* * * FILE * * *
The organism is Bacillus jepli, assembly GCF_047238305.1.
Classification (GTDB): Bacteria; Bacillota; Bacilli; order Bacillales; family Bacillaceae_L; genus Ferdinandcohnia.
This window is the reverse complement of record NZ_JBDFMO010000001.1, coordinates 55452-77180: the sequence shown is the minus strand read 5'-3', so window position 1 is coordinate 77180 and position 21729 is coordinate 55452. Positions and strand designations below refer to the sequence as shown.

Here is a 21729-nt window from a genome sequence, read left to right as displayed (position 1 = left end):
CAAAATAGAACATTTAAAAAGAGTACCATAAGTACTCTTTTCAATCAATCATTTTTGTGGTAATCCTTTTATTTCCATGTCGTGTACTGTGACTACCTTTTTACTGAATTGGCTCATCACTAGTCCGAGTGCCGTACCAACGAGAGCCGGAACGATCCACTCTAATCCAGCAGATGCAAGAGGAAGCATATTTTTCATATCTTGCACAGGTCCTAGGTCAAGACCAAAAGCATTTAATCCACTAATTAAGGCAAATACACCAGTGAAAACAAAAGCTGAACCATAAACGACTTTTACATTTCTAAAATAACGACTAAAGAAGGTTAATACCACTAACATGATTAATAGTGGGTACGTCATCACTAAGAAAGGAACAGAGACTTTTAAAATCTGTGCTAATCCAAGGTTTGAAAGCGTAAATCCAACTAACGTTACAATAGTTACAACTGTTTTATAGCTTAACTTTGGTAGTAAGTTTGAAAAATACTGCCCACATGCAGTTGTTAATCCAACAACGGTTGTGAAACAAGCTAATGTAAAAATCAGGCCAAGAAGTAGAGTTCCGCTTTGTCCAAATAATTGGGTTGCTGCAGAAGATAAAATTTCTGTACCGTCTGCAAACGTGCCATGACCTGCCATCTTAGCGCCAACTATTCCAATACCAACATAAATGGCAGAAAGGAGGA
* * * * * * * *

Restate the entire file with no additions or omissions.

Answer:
The organism is Bacillus jepli, assembly GCF_047238305.1.
Classification (GTDB): Bacteria; Bacillota; Bacilli; order Bacillales; family Bacillaceae_L; genus Ferdinandcohnia.
This window is the reverse complement of record NZ_JBDFMO010000001.1, coordinates 55452-77180: the sequence shown is the minus strand read 5'-3', so window position 1 is coordinate 77180 and position 21729 is coordinate 55452. Positions and strand designations below refer to the sequence as shown.

Here is a 21729-nt window from a genome sequence, read left to right as displayed (position 1 = left end):
CAAAATAGAACATTTAAAAAGAGTACCATAAGTACTCTTTTCAATCAATCATTTTTGTGGTAATCCTTTTATTTCCATGTCGTGTACTGTGACTACCTTTTTACTGAATTGGCTCATCACTAGTCCGAGTGCCGTACCAACGAGAGCCGGAACGATCCACTCTAATCCAGCAGATGCAAGAGGAAGCATATTTTTCATATCTTGCACAGGTCCTAGGTCAAGACCAAAAGCATTTAATCCACTAATTAAGGCAAATACACCAGTGAAAACAAAAGCTGAACCATAAACGACTTTTACATTTCTAAAATAACGACTAAAGAAGGTTAATACCACTAACATGATTAATAGTGGGTACGTCATCACTAAGAAAGGAACAGAGACTTTTAAAATCTGTGCTAATCCAAGGTTTGAAAGCGTAAATCCAACTAACGTTACAATAGTTACAACTGTTTTATAGCTTAACTTTGGTAGTAAGTTTGAAAAATACTGCCCACATGCAGTTGTTAATCCAACAACGGTTGTGAAACAAGCTAATGTAAAAATCAGGCCAAGAAGTAGAGTTCCGCTTTGTCCAAATAATTGGGTTGCTGCAGAAGATAAAATTTCTGTACCGTCTGCAAACGTGCCATGACCTGCCATCTTAGCGCCAACTATTCCAATACCAACATAAATGGCAGAAAGGAGGA